This week we take a look at the change of leadership in Japan and how this could influence security in the North East Asia region.
On Wednesday , just a month after Shinzo Abe announced his resignation, Japan’s parliament confirmed a new prime minister in Yoshihide Suga. Suga, 71, has continued to run on a platform that promises to continue a Shinzo Abe-esque agenda. Japan faces an incredibly important moment as it is currently dealing with a number of issues such as COVID-19 containment and increased Chinese influence in the East China Sea. Nevertheless, Suga has repeatedly stated that “reviving the economy remains the top priority of the administration” , however as to what means he will use or if he will continue using “Abenomics” is too early to tell.
Indeed the current situation in North East Asia has seen many situations shake its stability as not only North Korea continues its nuclear development program but also as China increases its military exercises in the East China Sea. Japan , well in range of any possible attack from the 2 states, faces a particularly difficult security environment as it seeks to not only arm itself but also hold up its end of the Security Triangle ( US, Korea, Japan). This is hardly a new position for Japan as earlier in the summer Japan’s Defense White Paper made it clear that China, “relentlessly continued attempts to unilaterally change the status quo by coercion in the sea area around the Senkaku Islands”. However Japan’s confidence stems from the fact that it has a dedicated US promise towards its security as in addition to the White Paper , US officials backed the claim that “the United States is 100 percent, absolutely steadfast in its commitment to help the government of Japan with the situation in the Senkakus”.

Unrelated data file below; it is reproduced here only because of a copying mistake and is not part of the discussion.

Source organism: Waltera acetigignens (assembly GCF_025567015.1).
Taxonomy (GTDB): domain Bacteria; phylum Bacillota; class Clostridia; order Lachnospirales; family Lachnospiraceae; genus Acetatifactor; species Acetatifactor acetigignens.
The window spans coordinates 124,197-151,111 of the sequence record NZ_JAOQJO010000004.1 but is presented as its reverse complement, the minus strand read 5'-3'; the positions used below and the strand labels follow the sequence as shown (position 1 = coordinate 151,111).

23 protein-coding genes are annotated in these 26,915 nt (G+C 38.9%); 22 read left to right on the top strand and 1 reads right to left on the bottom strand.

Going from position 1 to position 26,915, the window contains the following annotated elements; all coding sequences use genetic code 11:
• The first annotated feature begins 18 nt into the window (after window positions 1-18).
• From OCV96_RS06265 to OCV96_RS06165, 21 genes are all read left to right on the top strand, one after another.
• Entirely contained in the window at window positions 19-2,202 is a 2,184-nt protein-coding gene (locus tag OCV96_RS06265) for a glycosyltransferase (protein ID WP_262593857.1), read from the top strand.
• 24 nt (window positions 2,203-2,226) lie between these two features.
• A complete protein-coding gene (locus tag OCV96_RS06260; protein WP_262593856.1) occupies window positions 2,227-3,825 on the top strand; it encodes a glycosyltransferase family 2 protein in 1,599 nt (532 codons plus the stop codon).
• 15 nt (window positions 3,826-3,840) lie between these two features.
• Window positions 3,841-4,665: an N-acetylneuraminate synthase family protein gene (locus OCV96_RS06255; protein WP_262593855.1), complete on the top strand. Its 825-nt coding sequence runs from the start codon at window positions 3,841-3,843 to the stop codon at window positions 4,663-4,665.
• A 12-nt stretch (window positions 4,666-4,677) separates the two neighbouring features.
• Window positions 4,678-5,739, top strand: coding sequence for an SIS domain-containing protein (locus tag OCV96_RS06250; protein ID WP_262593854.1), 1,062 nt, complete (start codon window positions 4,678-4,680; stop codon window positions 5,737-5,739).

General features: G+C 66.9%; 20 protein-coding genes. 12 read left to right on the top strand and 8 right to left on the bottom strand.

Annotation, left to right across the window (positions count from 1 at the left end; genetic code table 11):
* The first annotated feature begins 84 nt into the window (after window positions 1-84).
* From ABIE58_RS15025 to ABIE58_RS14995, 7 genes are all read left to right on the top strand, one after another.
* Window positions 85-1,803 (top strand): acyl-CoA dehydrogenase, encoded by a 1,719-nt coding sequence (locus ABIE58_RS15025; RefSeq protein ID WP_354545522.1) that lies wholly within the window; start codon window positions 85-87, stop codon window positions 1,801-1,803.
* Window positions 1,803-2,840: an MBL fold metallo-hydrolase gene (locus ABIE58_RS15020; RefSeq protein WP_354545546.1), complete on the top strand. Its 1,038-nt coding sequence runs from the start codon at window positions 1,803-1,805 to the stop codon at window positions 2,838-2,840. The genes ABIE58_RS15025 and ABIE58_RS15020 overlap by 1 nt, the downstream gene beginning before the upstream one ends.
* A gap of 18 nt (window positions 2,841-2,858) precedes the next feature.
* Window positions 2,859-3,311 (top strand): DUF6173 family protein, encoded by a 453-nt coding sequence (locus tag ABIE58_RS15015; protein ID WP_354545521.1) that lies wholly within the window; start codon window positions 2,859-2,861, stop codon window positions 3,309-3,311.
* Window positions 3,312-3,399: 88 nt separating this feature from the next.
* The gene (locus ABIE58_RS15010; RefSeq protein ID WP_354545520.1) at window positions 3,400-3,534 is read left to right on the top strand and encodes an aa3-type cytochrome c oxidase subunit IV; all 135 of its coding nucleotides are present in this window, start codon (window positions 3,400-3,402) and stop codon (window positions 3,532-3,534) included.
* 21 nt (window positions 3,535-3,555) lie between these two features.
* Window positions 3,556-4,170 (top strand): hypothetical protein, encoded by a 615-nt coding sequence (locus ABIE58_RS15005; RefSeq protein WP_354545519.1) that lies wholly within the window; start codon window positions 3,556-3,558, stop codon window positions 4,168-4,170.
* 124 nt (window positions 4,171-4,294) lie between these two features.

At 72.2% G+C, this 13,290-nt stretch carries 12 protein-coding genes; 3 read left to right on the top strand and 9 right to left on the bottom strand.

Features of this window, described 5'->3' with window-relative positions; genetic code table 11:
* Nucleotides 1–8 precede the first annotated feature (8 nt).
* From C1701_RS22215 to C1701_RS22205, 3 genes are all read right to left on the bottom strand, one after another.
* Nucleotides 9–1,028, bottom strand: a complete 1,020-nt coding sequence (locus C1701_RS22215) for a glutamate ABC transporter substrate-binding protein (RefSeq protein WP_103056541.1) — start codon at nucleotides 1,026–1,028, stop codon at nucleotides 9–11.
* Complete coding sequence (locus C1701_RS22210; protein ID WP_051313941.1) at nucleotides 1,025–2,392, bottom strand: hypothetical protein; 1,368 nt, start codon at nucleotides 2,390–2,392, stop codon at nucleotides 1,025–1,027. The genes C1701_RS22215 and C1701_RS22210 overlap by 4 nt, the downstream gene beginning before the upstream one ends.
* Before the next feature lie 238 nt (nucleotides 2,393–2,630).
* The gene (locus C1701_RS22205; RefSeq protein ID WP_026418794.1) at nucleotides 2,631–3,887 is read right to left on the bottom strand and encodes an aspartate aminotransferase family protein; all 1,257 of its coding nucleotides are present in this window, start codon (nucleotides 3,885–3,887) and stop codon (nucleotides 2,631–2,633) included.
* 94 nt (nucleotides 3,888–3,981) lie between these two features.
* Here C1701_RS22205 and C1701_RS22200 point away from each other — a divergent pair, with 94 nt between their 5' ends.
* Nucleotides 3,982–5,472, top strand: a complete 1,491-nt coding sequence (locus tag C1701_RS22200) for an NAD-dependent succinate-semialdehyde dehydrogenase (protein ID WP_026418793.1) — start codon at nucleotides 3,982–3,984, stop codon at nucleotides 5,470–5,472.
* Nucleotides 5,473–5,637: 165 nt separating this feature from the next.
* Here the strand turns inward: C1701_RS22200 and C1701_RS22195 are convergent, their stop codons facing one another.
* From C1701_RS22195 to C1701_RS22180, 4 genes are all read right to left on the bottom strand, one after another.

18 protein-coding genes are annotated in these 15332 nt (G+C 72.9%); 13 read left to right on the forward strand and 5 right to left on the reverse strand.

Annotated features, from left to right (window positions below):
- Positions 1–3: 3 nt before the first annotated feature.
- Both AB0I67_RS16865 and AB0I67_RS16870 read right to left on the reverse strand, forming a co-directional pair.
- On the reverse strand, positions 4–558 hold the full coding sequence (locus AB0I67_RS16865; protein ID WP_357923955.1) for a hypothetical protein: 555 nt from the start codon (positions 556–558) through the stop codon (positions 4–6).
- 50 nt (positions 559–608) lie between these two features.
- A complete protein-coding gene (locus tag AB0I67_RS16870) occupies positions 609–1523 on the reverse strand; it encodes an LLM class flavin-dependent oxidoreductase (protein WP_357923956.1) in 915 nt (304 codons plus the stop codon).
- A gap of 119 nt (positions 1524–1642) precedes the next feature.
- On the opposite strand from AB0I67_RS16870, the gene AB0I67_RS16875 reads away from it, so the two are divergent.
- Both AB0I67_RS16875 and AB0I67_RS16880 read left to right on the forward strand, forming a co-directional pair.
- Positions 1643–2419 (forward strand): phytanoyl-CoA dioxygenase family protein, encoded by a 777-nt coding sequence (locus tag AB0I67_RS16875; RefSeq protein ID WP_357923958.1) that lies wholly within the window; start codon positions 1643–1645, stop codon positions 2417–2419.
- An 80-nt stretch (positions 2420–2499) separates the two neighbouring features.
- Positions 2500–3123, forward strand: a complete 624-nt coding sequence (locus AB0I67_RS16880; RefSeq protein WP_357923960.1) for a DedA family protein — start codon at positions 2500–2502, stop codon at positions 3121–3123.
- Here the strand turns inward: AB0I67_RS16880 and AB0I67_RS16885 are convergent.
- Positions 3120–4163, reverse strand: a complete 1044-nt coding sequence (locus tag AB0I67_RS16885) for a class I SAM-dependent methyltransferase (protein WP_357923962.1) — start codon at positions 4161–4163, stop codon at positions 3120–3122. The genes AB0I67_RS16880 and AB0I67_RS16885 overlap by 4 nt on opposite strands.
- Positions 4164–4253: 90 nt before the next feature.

A Tough Choice
The important thing to keep in mind is the rhetoric in which these officials communicate as word choice is very important , especially in a region as tense as the East and South China Seas. Debate as to how and to what magnitude the United States will actually intervene were there to be a crisis is hard to specify , however the US understands the importance of maintaining stability in the region.
Many scholars and government officials have been in heated debate over the degree of involvement Japan should take in maintaining security in the region. Some have argued that Japan should focus on diplomatic solutions and take the role of a mediator between that of Beijing and Washington rather than to increase aggression by seeking new weapons. Others have argued that Japan rallies behind the idea that an attack is inevitable and that it should amass a defense system of its own, such as the US Aegis Ashore. Nevertheless, the outcome of Japan's internal debate on missile defense will become clear by year's end, as the stage is set for Prime Minister Suga to lay out his plans for the region.
-Jaime Ocon , Taiwan Center for Secuirty Studies